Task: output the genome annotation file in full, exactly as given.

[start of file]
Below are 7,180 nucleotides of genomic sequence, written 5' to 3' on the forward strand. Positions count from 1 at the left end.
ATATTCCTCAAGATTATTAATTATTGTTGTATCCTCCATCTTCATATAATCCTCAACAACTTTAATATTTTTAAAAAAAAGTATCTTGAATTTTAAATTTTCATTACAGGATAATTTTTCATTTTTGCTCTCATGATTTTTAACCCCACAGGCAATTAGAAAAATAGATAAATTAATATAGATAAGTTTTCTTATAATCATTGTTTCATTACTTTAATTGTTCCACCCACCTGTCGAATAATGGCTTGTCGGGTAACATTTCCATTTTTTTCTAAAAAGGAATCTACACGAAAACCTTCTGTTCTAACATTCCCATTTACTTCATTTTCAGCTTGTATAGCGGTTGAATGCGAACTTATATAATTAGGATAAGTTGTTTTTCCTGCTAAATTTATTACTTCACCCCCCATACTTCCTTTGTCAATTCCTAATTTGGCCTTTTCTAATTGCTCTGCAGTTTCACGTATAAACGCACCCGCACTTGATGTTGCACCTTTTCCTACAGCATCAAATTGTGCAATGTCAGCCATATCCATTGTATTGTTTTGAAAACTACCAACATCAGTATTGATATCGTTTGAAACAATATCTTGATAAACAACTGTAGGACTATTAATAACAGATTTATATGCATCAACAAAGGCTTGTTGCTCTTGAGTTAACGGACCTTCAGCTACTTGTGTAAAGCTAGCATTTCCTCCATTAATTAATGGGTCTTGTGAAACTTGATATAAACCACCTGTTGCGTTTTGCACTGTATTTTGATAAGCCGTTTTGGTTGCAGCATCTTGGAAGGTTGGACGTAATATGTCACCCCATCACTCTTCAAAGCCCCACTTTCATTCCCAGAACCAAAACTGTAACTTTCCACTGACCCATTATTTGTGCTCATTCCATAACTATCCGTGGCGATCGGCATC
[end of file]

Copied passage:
Below are 7,180 nucleotides of genomic sequence, written 5' to 3' on the forward strand. Positions count from 1 at the left end.
ATATTCCTCAAGATTATTAATTATTGTTGTATCCTCCATCTTCATATAATCCTCAACAACTTTAATATTTTTAAAAAAAAGTATCTTGAATTTTAAATTTTCATTACAGGATAATTTTTCATTTTTGCTCTCATGATTTTTAACCCCACAGGCAATTAGAAAAATAGATAAATTAATATAGATAAGTTTTCTTATAATCATTGTTTCATTACTTTAATTGTTCCACCCACCTGTCGAATAATGGCTTGTCGGGTAACATTTCCATTTTTTTCTAAAAAGGAATCTACACGAAAACCTTCTGTTCTAACATTCCCATTTACTTCATTTTCAGCTTGTATAGCGGTTGAATGCGAACTTATATAATTAGGATAAGTTGTTTTTCCTGCTAAATTTATTACTTCACCCCCCATACTTCCTTTGTCAATTCCTAATTTGGCCTTTTCTAATTGCTCTGCAGTTTCACGTATAAACGCACCCGCACTTGATGTTGCACCTTTTCCTACAGCATCAAATTGTGCAATGTCAGCCATATCCATTGTATTGTTTTGAAAACTACCAACATCAGTATTGATATCGTTTGAAACAATATCTTGATAAACAACTGTAGGACTATTAATAACAGATTTATATGCATCAACAAAGGCTTGTTGCTCTTGAGTTAACGGACCTTCAGCTACTTGTGTAAAGCTAGCATTTCCTCCATTAATTAATGGGTCTTGTGAAACTTGATATAAACCACCTGTTGCGTTTTGCACTGTATTTTGATAAGCCGTTTTGGTTGCAGCATCTTGGAAGGTTGGACGTAATATGTCACCCCATCACTCTTCAAAGCCCCACTTTCATTCCCAGAACCAAAACTGTAACTTTCCACTGACCCATTATTTGTGCTCATTCCATAACTATCCGTGGCGATCGGCATC